Namely, Hell isn’t other people, but rather, being subjected to 
   Other People’s Musical Taste.
You think I’m wrong?
Then come on over to the party at my house tonight; I’ll be playing 
   The Smiths and Morrissey all night long.

Mismatch


The beauty of this day offends my eye.

She brightens all with sunny face, and yet
I would that she were cloud-obscured and grey.

My eye is much offended by this day.

As is, her light lends flowers a lustrous glow;
Towards her rays each gaudy, painted, strumpet bends.

 This day with all her loveliness offends.

Her colour-scheme of blue and white,
So fresh and full of promise; perfect summer sky.

The beauty of this day offends my eye.

Sunday, 17 June 2012

This Poem is Your Fault


It starts with the hint of a transgression:
Inadvertent, accidental, free from all aggression –
Oh, and we mustn’t forget to mention,
That this mild deed contains not even the merest hint of any 
   evil intention –
It ends with… The Apology.

For example, you’re in a crowded supermarket on a Saturday afternoon, 
   and a harassed
young mother with too many children has her attention temporarily 
   diverted;
Oh, here we go again – an apology-incident is about to be not averted.
As she simultaneously shuts up one child with an as yet unpaid-for 
   biscuit whilst also perusing the boxes of mainly sugar on the children’s 
   cereal shelf,
One of the many mini versions of herself
Decides to stand in front of your trolley: gormless, statuesque and mute –
God, what is it about children that people find so cute? –
Anyway, you look around the aisle and see that, with the child blocking 
   your way, there’s not enough space for your trolley to get past.
You wait. And you wait. Until at last,
Just as you about to open your mouth to say,
“Madam, I believe that your captivating little munchkin wunderkind 
   appears to be blocking my way,”
She looks up from the dilemma which has been occupying her thoughts: 
   namely – Coco Shreddies or Curiously Cinnamon: which one would 
   they like?
And sees the mini-me tyke,
The cause of your trolley’s immobility;
The cause of your thoughts of infant-directed hostility.
She instructs her child to, “Move out of the way of the man.”
The child does, and now you can.
You start to move down the aisle.
Poor woman, you think, and offer her a smile,
Sympathy rising as you catch the weariness in her face, and the 
   tiredness in her eyes.
And as you pass her, of course… you apologize!

Sorry!

Every day brings a whole raft of reasons for regret:
As daily we repay our imaginary despondency debt.
Like… when someone mumbles and mutters so that you can’t 
   hear them –
Yet your ears work quite properly, and you’re standing quite near them,
Thus the fault of you not hearing them is theirs and theirs exclusively –
When you have to interrupt their flow just a little bit intrusively,
You do so with an apologetic, “Sorry? Sorry, what was that?
Sorry, I didn’t quite catch…?”

Sorry. Sorry! SORRY!!! SORRY!!!!

Sorry.

This phenomenon is a never-ending surprise:
The number of times per day which we English people think it is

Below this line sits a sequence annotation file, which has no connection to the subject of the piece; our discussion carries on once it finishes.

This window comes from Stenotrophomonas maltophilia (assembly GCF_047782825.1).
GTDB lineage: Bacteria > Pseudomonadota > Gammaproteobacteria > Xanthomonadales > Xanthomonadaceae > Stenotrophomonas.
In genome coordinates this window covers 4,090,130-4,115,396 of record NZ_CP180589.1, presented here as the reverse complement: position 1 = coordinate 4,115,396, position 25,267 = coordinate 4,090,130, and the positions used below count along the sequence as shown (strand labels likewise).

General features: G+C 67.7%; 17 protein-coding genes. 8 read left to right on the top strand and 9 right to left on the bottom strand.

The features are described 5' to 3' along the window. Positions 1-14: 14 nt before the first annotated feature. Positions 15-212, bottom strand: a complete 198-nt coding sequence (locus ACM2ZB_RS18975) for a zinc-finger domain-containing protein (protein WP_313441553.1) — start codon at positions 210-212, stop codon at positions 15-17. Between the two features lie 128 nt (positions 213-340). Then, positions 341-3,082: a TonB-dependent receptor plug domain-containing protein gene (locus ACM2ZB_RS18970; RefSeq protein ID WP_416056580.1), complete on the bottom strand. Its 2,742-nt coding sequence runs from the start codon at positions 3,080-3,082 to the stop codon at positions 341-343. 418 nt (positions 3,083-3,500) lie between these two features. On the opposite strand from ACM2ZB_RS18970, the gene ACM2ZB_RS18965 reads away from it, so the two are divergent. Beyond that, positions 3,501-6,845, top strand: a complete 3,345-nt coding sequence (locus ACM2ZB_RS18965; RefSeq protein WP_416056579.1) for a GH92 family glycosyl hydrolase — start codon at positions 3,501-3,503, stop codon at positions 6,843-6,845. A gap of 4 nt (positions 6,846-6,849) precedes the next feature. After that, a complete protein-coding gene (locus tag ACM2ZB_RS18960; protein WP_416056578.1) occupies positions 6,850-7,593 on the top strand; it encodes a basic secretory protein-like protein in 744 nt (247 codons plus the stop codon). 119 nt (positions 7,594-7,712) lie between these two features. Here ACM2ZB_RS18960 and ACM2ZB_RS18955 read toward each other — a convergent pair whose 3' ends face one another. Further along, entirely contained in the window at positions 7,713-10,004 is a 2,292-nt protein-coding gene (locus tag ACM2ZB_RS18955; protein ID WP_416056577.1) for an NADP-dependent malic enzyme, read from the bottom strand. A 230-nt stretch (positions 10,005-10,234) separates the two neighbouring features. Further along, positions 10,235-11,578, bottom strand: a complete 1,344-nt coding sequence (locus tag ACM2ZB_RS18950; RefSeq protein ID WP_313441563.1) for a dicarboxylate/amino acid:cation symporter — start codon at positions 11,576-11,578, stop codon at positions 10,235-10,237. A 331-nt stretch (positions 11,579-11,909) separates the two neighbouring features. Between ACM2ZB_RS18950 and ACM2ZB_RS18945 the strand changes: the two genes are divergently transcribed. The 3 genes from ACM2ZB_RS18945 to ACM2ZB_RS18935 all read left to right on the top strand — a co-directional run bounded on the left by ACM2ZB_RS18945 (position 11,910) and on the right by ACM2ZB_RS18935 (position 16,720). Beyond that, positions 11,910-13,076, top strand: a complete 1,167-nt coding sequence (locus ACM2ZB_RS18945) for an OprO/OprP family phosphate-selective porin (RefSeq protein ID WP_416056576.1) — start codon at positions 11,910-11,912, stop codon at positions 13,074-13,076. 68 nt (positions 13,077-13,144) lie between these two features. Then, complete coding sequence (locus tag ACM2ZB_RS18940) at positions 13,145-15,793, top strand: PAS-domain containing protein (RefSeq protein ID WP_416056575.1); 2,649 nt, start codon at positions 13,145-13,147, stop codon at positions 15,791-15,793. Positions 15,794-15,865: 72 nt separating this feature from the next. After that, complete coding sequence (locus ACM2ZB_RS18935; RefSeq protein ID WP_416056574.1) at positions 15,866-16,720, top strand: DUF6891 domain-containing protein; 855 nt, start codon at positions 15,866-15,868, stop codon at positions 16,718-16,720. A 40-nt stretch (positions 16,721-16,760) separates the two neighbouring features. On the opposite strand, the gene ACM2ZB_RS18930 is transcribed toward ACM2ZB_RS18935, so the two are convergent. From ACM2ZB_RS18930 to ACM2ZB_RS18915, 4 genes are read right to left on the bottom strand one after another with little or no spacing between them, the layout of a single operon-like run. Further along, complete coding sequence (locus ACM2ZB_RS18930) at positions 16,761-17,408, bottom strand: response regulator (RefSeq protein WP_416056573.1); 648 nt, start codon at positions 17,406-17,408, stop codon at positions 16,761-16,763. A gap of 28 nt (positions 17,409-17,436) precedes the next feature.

necessary to apologize.
It matters not,
One single iota-sized jot,
Who is the perpetrator of whatever might have been the petty 
   non-crime:
An English person will offer you an apology every single time.

It is futile to try and understand the psychology
Of the sorry English and their fondness for the quite frankly pointless 
   and unwarranted apology.

So, I’m not even going to try.

You can apologise to me for that later.

Saturday, 16 June 2012

Poetic Tough Love

You may think, during the course of this poem, when I become all ranty 
   and demonic,
That my agitated persona is, in fact, not an agitated persona at all, but 
   simply one which is knowingly ironic;
That behind the raging bile,
There is a charming and engaging smile;
That I don’t genuinely despise the targets of my merciless and hateful 
   evisceration;
And really, I’m laughing with you, behind the sonic fa├žade of this 
   furiously enraged incantation.

But you’d be wrong.

This is a poem in which I shall be genuinely complaining,
About poets who step into the public arena having studiously avoided any 
   notion of being entertaining;
Who spew forth lines which they wrongly believe are both intensely 
   important and emotionally draining,
But which are, in fact, dazzlingly inept.
We’ve all heard these poets; we’ve heard them, and we’ve wept:
Tears of frustration,
Tears of agitation,
Tears at being subjected to their symbolic masturbation;
But tears which we never cry, because we’re too polite
To stand up and say: your poetry’s shite!

For these poets, whose attempts at poetic refulgence
Begin – and end – with nauseating self-indulgence;
Whose poetry has all of the charm,
Of an essay on self-harm;
For them, with their pretentiously opaque and useless poetic 
   constructions,
I have written a set of performance poetry instructions,
To contemplate before the next occasion when they unwittingly bore an 
   audience into catatonic submission.
That’s right – this poem is a bit of free tuition,
From a patience-sapped poet on a do-or-die mission.

I’ve made it pretty simple for them to follow these instructions, although 
   I’m pretty sure that they won’t,
Indeed, it couldn’t be any simpler; it’s just one word: don’t.

Monday, 11 June 2012

Exams!


  
Exams! Exams! Exams! Beware exams!*
Denounced by every single school-aged child.
We send them to their slaughter, just like lambs,
To sit exams! Exams! Exams! Exams!
The night before, each desperate hopeful crams;
They look so haunted, like they’ve never smiled.
Exams! Exams! Exams! Beware exams!
Denounced by every single school-aged child.


*Like that line: “Macbeth! Macbeth! Macbeth! Beware MacDuff!” only with Exams!